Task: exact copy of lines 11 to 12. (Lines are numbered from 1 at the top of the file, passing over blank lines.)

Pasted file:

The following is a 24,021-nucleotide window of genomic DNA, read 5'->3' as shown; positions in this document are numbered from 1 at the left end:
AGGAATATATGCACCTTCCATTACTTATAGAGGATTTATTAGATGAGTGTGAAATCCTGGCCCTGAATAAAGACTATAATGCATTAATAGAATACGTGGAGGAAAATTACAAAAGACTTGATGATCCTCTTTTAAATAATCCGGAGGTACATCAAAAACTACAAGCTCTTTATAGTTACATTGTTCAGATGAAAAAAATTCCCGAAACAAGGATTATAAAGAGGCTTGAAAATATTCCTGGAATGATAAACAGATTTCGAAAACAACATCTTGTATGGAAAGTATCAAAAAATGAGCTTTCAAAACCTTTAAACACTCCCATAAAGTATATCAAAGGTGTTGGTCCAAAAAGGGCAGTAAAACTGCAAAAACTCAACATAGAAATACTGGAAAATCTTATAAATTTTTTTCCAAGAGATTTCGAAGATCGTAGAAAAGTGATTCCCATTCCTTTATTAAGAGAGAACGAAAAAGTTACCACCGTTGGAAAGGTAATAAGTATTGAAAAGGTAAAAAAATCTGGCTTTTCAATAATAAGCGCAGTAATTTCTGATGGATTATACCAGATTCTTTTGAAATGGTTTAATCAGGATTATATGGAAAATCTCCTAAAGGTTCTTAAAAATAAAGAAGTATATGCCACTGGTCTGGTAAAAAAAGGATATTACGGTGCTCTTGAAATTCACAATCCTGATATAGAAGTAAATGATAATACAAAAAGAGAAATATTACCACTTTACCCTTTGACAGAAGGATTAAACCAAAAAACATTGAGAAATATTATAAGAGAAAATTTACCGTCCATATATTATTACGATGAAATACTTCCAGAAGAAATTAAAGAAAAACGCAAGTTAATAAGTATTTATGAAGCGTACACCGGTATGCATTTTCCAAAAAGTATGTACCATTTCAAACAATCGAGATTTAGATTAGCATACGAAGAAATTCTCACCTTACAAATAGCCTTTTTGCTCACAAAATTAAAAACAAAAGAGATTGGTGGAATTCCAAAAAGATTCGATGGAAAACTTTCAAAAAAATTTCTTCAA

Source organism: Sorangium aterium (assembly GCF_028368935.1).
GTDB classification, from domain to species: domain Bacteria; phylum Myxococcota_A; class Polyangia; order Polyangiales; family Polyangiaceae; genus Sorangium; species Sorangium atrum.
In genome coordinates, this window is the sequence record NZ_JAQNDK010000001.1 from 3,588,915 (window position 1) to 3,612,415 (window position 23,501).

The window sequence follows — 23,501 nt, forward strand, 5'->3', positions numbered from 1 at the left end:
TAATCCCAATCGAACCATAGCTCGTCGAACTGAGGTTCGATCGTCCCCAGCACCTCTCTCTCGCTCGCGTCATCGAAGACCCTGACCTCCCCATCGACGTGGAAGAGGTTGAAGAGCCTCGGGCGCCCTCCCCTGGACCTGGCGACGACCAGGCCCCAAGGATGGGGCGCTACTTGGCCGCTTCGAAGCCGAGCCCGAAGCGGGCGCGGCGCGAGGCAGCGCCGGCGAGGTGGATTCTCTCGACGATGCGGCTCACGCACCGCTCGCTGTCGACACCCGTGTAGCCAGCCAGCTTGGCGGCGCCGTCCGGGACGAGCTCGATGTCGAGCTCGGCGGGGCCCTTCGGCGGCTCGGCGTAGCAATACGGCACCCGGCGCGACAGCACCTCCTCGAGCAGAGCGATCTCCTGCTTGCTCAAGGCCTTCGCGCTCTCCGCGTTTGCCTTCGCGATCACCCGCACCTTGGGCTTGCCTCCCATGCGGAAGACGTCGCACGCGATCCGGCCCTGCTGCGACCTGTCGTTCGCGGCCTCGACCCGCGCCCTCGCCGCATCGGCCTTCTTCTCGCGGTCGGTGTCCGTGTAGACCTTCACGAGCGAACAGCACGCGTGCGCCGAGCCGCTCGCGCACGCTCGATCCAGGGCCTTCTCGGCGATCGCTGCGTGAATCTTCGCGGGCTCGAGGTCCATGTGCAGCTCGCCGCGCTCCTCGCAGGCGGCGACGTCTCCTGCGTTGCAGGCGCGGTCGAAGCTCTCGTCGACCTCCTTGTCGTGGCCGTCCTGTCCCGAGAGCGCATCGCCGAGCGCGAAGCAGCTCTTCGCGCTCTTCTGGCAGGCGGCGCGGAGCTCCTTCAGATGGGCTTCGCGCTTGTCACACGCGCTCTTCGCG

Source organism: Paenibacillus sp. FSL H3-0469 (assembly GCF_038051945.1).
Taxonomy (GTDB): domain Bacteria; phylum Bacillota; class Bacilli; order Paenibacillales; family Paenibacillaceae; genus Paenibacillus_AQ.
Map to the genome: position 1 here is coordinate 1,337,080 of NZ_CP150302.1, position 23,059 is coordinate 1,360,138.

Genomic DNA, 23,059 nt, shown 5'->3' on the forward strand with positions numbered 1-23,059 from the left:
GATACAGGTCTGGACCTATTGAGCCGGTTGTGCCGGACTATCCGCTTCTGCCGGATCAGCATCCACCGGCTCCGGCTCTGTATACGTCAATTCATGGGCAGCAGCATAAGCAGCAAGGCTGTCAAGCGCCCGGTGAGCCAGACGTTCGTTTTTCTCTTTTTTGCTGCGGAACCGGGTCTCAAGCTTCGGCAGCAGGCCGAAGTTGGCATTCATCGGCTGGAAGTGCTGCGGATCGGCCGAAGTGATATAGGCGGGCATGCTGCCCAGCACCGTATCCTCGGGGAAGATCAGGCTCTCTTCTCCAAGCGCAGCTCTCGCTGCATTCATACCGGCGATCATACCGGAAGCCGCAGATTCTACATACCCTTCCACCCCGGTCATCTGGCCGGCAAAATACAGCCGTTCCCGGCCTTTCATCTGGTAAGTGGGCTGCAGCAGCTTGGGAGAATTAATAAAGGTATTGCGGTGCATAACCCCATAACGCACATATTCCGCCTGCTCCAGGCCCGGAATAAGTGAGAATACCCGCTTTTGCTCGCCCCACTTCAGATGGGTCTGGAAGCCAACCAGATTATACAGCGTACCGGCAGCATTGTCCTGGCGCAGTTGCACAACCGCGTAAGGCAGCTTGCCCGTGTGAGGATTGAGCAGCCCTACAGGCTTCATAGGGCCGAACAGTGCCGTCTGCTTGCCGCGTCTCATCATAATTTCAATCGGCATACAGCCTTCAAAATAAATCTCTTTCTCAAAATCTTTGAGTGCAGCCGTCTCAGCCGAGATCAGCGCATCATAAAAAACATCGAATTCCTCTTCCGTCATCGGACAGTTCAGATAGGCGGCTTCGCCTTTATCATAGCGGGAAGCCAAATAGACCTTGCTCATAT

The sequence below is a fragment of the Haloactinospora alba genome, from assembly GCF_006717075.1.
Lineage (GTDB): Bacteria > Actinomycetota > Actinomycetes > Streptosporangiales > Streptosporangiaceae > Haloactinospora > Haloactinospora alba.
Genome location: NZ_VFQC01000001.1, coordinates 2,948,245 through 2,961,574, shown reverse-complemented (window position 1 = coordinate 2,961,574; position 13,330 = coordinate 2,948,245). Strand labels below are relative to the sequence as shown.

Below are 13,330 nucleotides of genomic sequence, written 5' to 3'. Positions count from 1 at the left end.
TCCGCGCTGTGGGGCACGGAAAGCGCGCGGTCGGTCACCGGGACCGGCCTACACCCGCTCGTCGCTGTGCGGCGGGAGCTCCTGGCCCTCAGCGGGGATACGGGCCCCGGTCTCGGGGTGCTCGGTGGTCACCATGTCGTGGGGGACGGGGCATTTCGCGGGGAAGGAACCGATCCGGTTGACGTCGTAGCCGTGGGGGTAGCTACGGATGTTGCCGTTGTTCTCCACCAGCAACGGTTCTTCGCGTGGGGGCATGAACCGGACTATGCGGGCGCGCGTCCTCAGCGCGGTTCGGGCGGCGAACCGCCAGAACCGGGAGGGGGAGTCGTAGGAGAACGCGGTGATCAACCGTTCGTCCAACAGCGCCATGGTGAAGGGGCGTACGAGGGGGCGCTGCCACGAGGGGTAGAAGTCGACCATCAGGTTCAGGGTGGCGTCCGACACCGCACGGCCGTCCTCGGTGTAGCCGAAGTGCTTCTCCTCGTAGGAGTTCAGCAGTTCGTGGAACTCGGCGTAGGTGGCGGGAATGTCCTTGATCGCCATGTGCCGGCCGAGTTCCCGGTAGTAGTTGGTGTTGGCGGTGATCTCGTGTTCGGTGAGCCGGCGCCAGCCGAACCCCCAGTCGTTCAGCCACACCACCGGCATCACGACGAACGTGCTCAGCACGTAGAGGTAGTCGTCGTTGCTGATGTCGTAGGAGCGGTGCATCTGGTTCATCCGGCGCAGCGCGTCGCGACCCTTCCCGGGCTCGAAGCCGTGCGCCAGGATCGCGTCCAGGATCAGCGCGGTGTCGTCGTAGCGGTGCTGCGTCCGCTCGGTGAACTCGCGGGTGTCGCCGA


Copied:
Genomic DNA, 23,059 nt, shown 5'->3' on the forward strand with positions numbered 1-23,059 from the left:
GATACAGGTCTGGACCTATTGAGCCGGTTGTGCCGGACTATCCGCTTCTGCCGGATCAGCATCCACCGGCTCCGGCTCTGTATACGTCAATTCATGGGCAGCAGCATAAGCAGCAAGGCTGTCAAGCGCCCGGTGAGCCAGACGTTCGTTTTTCTCTTTTTTGCTGCGGAACCGGGTCTCAAGCTTCGGCAGCAGGCCGAAGTTGGCATTCATCGGCTGGAAGTGCTGCGGATCGGCCGAAGTGATATAGGCGGGCATGCTGCCCAGCACCGTATCCTCGGGGAAGATCAGGCTCTCTTCTCCAAGCGCAGCTCTCGCTGCATTCATACCGGCGATCATACCGGAAGCCGCAGATTCTACATACCCTTCCACCCCGGTCATCTGGCCGGCAAAATACAGCCGTTCCCGGCCTTTCATCTGGTAAGTGGGCTGCAGCAGCTTGGGAGAATTAATAAAGGTATTGCGGTGCATAACCCCATAACGCACATATTCCGCCTGCTCCAGGCCCGGAATAAGTGAGAATACCCGCTTTTGCTCGCCCCACTTCAGATGGGTCTGGAAGCCAACCAGATTATACAGCGTACCGGCAGCATTGTCCTGGCGCAGTTGCACAACCGCGTAAGGCAGCTTGCCCGTGTGAGGATTGAGCAGCCCTACAGGCTTCATAGGGCCGAACAGTGCCGTCTGCTTGCCGCGTCTCATCATAATTTCAATCGGCATACAGCCTTCAAAATAAATCTCTTTCTCAAAATCTTTGAGTGCAGCCGTCTCAGCCGAGATCAGCGCATCATAAAAAACATCGAATTCCTCTTCCGTCATCGGACAGTTCAGATAGGCGGCTTCGCCTTTATCATAGCGGGAAGCCAAATAGACCTTGCTCATAT